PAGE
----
USPS Delays Deployment of Electric Next Generation Delivery Vehicles
USPS has delayed the deployment of the electric version of its new Next Generation Delivery Vehicles (NGDVs) until next year, according to new court documents. The Postal Service originally had projected the first electric delivery vans to hit the road by the end of 2023.
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Following years of evaluation, the Postal Service declared a winner for its NGDV project in February 2021, with the chosen design being an odd-looking van, built by Wisconsin-based defense contractor Oshkosh Defense.
When USPS announced the contract, the Postal Service said the initial value of the contract was $485 million and Oshkosh Defense would produce between 50,000 to 165,000 units over a 10-year period.
However, one of the surprising revelations was that USPS’s initial order would only include 5,000 Battery Electric Vehicles (BEVs), which accounted for just 10% of the total number of NGDVs it planned to purchase on its first order.
In March of 2022, USPS announced it was doubling the size of BEVs to 10,019. But the project was also marred by another revelation in early 2022.
The Environmental Protection Agency (EPA) and the White House Council on Environmental Quality sent letters to USPS urging them to reconsider their plans, as the gas-powered versions of the NGDV were not any more fuel efficient than current vehicles.
“The Postal Service’s proposal, as currently crafted, represents a crucial lost opportunity to more rapidly reduce the carbon footprint of one of the largest government fleets in the world,” said Vicki Arroyo, EPA’s associate administrator for policy.
Environmentalists had been pushing for the Postal Service to go fully electric. But USPS countered that “the law requires the Postal Service to be self-sufficient” and going all-electric was not financially feasible.
In April 2022, 16 states and several environmental groups challenged the Postal Service’s NGDVs in a lawsuit, claiming USPS failed “to follow a process mandated by the National Environmental Policy Act (NEPA).”
Following the criticism, in July, the Postal Service caved again and said it now planned to procure at least half of all NGDVs as BEVs, and add as many as 34,500 commercial off-the-shelf (COTS) vehicles over a two-year period to supplement the NGDV order.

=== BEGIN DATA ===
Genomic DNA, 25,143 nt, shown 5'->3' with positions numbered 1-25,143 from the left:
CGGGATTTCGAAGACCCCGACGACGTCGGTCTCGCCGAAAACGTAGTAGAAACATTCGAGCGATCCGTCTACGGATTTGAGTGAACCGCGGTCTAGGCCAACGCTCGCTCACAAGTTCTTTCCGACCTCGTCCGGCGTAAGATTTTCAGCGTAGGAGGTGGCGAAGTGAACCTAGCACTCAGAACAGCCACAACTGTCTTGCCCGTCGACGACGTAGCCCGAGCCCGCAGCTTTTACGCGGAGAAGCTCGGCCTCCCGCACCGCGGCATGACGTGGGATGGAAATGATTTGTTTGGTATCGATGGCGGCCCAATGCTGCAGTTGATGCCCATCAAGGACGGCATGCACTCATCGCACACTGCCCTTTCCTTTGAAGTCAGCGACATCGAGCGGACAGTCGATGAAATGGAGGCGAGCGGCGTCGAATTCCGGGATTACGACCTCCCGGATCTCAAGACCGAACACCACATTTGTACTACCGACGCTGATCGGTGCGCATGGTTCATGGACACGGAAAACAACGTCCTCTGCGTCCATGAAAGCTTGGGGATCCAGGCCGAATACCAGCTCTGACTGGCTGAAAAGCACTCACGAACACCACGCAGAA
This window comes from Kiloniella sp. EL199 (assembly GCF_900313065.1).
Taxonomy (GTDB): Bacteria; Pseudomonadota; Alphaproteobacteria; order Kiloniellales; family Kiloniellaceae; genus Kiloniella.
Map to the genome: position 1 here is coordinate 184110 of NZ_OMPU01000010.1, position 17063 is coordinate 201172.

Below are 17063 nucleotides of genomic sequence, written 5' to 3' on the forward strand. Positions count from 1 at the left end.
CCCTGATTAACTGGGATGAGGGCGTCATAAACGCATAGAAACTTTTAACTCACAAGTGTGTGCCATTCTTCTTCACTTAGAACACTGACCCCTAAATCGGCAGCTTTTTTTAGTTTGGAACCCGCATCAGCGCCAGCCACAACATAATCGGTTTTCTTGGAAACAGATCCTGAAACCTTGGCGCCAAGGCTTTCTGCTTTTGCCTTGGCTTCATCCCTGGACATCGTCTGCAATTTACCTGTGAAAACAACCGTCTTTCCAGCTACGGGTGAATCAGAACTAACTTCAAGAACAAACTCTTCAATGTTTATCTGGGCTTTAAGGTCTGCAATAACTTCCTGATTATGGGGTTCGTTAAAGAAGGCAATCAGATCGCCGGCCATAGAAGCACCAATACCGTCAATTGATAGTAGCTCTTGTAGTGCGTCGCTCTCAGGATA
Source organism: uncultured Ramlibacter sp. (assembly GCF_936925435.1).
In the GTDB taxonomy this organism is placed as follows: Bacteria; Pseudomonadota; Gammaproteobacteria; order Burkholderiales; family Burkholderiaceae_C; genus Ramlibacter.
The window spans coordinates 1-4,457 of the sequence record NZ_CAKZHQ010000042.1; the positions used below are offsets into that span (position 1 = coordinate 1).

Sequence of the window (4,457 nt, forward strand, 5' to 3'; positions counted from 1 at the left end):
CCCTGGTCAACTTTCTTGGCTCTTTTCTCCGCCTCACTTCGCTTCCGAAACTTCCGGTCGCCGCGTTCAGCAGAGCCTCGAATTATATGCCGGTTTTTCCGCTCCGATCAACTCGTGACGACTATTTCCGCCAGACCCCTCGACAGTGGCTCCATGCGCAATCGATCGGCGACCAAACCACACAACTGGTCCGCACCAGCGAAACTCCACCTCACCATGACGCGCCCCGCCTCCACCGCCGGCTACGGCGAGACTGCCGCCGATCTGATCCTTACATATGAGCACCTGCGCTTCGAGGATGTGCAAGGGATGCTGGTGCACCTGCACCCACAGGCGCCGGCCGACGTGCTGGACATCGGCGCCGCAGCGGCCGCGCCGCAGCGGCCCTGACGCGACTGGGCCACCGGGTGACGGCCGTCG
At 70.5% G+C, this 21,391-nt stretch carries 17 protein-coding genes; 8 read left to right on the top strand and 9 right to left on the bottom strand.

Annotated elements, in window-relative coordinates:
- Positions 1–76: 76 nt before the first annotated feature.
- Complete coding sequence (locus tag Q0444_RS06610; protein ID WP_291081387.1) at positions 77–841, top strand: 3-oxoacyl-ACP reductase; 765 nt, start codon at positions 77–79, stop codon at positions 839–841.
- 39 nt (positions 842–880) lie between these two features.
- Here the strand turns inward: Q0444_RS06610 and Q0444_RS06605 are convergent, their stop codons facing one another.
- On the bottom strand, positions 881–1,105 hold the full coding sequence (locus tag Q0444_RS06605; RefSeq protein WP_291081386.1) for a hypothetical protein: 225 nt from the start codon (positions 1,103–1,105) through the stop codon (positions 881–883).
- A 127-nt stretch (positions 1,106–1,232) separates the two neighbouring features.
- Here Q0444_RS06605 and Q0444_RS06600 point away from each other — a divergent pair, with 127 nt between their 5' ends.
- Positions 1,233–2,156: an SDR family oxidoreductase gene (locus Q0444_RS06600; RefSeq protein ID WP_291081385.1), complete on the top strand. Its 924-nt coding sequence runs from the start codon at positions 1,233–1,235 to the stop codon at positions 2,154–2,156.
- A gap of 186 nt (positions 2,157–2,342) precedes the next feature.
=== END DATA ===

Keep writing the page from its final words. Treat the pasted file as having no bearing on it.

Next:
USPS NGDV Saga Continues
Before the Postal Service can take delivery of the new electric NGDVs, it must finalize its Supplemental Environmental Impact Statement (SEIS). The draft report was originally scheduled for release this month, with a final report to be released by August, following a public comment period.
However, the draft report is running late now. “[T]he Postal Service has had to undertake revisions of several aspects of its environmental analysis, in part based on topics that public commenters raised regarding the scope of the supplemental review,” USPS said in its court filing.
USPS “now expects to finalize the revised record of decision for the NGDV Acquisitions program in October 2023. (instead of August 2023, as previously projected.”
In other words, the Postal Service is blaming the delay of its SEIS for not receiving the electric NGDVs this year, as had been originally planned.
However, USPS reiterated in its court filings that it is procuring 9,250 commercially available left-hand drive BEVs (Ford E-Transit Vans) as well as 14,000+ charging stations to be deployed at Postal Service facilities across the country.
The first Ford E-Transit Vans are supposed to be on the streets by the end of the year.
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Richard is co-founder of eSeller365. He has over 17 years of experience on eBay which includes tens of thousands of sales to buyers in over 100 countries and even has experience with eBay’s VeRO program enforcing intellectual property rights for a former employer. And for about two years Richard sold products on Amazon using Amazon FBA in the US.
To “relax” from the daily business grind, for a few weekends a year, he also works for IMSA as a professional race official.